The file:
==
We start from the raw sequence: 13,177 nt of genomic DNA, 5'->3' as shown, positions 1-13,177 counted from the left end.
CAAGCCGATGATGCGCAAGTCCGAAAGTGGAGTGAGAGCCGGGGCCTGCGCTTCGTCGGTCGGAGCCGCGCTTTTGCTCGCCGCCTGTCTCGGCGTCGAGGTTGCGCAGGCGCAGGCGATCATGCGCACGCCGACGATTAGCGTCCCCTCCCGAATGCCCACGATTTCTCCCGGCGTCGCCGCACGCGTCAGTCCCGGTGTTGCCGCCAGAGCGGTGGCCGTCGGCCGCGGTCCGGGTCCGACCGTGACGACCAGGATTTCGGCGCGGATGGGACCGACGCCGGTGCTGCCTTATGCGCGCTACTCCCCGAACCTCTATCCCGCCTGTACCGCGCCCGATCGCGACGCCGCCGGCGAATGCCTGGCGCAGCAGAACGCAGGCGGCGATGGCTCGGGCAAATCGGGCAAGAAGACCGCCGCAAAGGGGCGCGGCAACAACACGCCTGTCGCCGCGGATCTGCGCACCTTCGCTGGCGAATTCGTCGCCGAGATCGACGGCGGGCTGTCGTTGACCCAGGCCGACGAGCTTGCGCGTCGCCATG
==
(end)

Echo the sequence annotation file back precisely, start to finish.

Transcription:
We start from the raw sequence: 13,177 nt of genomic DNA, 5'->3' as shown, positions 1-13,177 counted from the left end.
CAAGCCGATGATGCGCAAGTCCGAAAGTGGAGTGAGAGCCGGGGCCTGCGCTTCGTCGGTCGGAGCCGCGCTTTTGCTCGCCGCCTGTCTCGGCGTCGAGGTTGCGCAGGCGCAGGCGATCATGCGCACGCCGACGATTAGCGTCCCCTCCCGAATGCCCACGATTTCTCCCGGCGTCGCCGCACGCGTCAGTCCCGGTGTTGCCGCCAGAGCGGTGGCCGTCGGCCGCGGTCCGGGTCCGACCGTGACGACCAGGATTTCGGCGCGGATGGGACCGACGCCGGTGCTGCCTTATGCGCGCTACTCCCCGAACCTCTATCCCGCCTGTACCGCGCCCGATCGCGACGCCGCCGGCGAATGCCTGGCGCAGCAGAACGCAGGCGGCGATGGCTCGGGCAAATCGGGCAAGAAGACCGCCGCAAAGGGGCGCGGCAACAACACGCCTGTCGCCGCGGATCTGCGCACCTTCGCTGGCGAATTCGTCGCCGAGATCGACGGCGGGCTGTCGTTGACCCAGGCCGACGAGCTTGCGCGTCGCCATG